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Explore Content About Native Americans for Indigenous Peoples' Day

Posted on October 09 2022

Explore Content About Native Americans for Indigenous Peoples' Day


Dear Educator,

The second Monday of October has been celebrated as Columbus Day since 1934. However, controversy over celebrating Columbus, given the effects of colonization on the native population of the Americas, has been steadily growing. So much so, that in 2021, President Biden declared that same date as Indigenous Peoples’ Day. At Maps101, we support efforts to educate students about the history of Native Americans. If you so choose to acknowledge Indigenous Peoples’ Day in addition to or instead of Columbus Day, we have a variety of content to support better understanding of life as a Native American, including an interactive Field Trip, GNN articles, and maps. First though, let’s take a deeper dive into what Indigenous Peoples’ Day is all about.

This GNN article provides further explanation and context about Indigenous Peoples’ Day in the United States. With several primary source quotes—including one from Biden’s proclamation and another from a young Native American leader—students will understand the purpose of this celebration and hopefully come away from it wanting to know more about Native Americans. And we have more content with which to enrich your students further.

This interactive Field Trip is an excellent place to begin learning more about Native Americans. With a carousel of images and a corresponding map and text, students can explore topics such as Native Religions, Arts and Crafts, Native American Cuisine, Plains Living, Living in the Northwest, Mound Builders, and more. This Field Trip is a helpful overview of the historic culture of Native Americans, and it reinforces mapping skills. That is a win-win!


One of the topics featured in the Field Trip was Native American foods. To further explore that subject, we have an exclusive GNN topic that goes into more detail. Many of the foods familiar to Americans from Thanksgiving were eaten by native groups, including turkey and pumpkin. Students will also learn about the native “three sisters” that are grown together. By way of encounters in the Age of Exploration, these native foods spread to Europe. With Thanksgiving around the corner, we recommend favoriting this article.


Native Americans first welcomed colonists from England when they landed along the east coast and provided them with food—thus establishing the first Thanksgiving—and showed them how to grow these foods for themselves. But war broke out as Europeans wanted to take possession of native land. Eventually, many Native American groups were forced from their lands in the 1830s on a march known as the Trail of Tears. This article and accompanying map of the journey, will help students understand why today, many feel that rather than celebrate Christopher Columbus and coming of colonization, we should instead honor the native peoples who lived in the Americas originally.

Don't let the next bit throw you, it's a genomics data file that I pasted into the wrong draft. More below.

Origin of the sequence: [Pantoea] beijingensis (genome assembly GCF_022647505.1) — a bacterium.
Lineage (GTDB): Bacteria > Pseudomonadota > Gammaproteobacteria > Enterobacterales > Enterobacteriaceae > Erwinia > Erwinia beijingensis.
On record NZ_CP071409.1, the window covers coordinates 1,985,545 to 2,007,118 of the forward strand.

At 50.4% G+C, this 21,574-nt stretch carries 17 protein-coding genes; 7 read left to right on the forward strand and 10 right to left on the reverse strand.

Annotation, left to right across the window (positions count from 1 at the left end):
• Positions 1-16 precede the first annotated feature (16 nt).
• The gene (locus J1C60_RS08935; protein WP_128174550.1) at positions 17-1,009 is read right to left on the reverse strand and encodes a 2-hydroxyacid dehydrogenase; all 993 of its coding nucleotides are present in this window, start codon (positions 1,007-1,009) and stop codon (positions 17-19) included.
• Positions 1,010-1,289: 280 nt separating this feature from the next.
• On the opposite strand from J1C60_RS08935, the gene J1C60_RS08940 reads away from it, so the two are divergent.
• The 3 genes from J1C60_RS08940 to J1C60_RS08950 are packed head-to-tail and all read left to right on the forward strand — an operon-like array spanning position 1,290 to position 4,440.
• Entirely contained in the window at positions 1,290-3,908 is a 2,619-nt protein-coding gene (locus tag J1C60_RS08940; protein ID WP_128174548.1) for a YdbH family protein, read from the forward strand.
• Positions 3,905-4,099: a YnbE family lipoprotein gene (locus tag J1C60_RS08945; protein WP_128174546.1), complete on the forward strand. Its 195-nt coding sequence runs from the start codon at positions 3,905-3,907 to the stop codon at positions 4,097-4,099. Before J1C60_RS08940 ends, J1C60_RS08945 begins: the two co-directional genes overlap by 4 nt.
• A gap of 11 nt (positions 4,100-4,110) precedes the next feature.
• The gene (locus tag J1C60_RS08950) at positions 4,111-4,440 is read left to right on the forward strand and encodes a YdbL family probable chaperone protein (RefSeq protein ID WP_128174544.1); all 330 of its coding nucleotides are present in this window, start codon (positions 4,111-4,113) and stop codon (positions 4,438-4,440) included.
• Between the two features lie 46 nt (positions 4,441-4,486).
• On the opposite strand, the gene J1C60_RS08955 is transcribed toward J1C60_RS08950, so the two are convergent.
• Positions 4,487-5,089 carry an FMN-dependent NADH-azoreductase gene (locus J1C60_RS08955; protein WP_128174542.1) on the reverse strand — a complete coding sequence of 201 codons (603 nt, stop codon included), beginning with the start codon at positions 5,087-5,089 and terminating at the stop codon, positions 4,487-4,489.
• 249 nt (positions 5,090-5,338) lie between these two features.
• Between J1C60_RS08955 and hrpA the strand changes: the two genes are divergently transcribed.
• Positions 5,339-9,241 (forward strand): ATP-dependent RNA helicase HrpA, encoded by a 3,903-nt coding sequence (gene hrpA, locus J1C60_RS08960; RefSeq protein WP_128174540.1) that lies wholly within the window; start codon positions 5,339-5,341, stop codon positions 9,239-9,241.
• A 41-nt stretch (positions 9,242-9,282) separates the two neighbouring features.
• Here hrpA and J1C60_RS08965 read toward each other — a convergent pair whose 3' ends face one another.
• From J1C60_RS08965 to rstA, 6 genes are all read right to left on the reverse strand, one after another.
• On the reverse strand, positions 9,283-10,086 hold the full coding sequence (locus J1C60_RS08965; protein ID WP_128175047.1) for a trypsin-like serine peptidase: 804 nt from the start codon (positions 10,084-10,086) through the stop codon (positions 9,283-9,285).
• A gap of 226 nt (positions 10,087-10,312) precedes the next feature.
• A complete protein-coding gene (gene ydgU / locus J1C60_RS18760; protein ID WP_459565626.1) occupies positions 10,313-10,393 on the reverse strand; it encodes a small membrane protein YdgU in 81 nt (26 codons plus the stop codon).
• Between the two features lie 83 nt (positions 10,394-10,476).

Use this lesson plan to extend the content past the Trail of Tears to explore the losses of land that Native Americans faced as European colonists headed west. Students will compare three maps to draw conclusions. Full instructions are provided. To find a lower-level version of this activity for grades 3-5, search the title and use that leveled lesson plan instead.


Conflicts of interest between the indigenous peoples of the Americas and those who arrived and came to power are not just a part of history from long ago. This article discusses a recent example of a conflict of interests regarding Bears Ears National Monument. Students should realize that Native Americans have long been fighting for recognition and that that fight continues, even now.


While conflict can still arise between the U.S. government and native nations, there is some good news as well. This article explains that in 2022, the Rappahannock people in Virginia had returned to them 465 acres at a site that is sacred to their people. The article explores why this area is of importance to the Rappahannock and the history of it from the colonial days of Virginia. The return of these lands is the kind of progress that Indigenous Peoples’ Day celebrates.


This week, we leave you with another GNN article that focuses on Native American successes. Wilma Mankiller was the first woman chief of the Cherokee Nation. This biography explores her story. She was even awarded the Presidential Medal of Freedom in 1998, by President Bill Clinton, for the work she had done for her people and for women. We hope that her story inspires your students, especially while focusing on Native Americans for Indigenous Peoples’ Day.


We hope you have enjoyed this mini-sample of Maps101 that focuses on Native Americans for Indigenous Peoples’ Day. The featured resources above will give you an idea of the type of content available with your subscription. We hope your weekly tour of topics in the GeoJournal helps not just inform you of themes you can focus on throughout the year, but that it also draws your attention to content you may not have realized is available. Happy hunting for more content that benefits your class this school year. And don’t forget to favorite to save what you use often for easy access.

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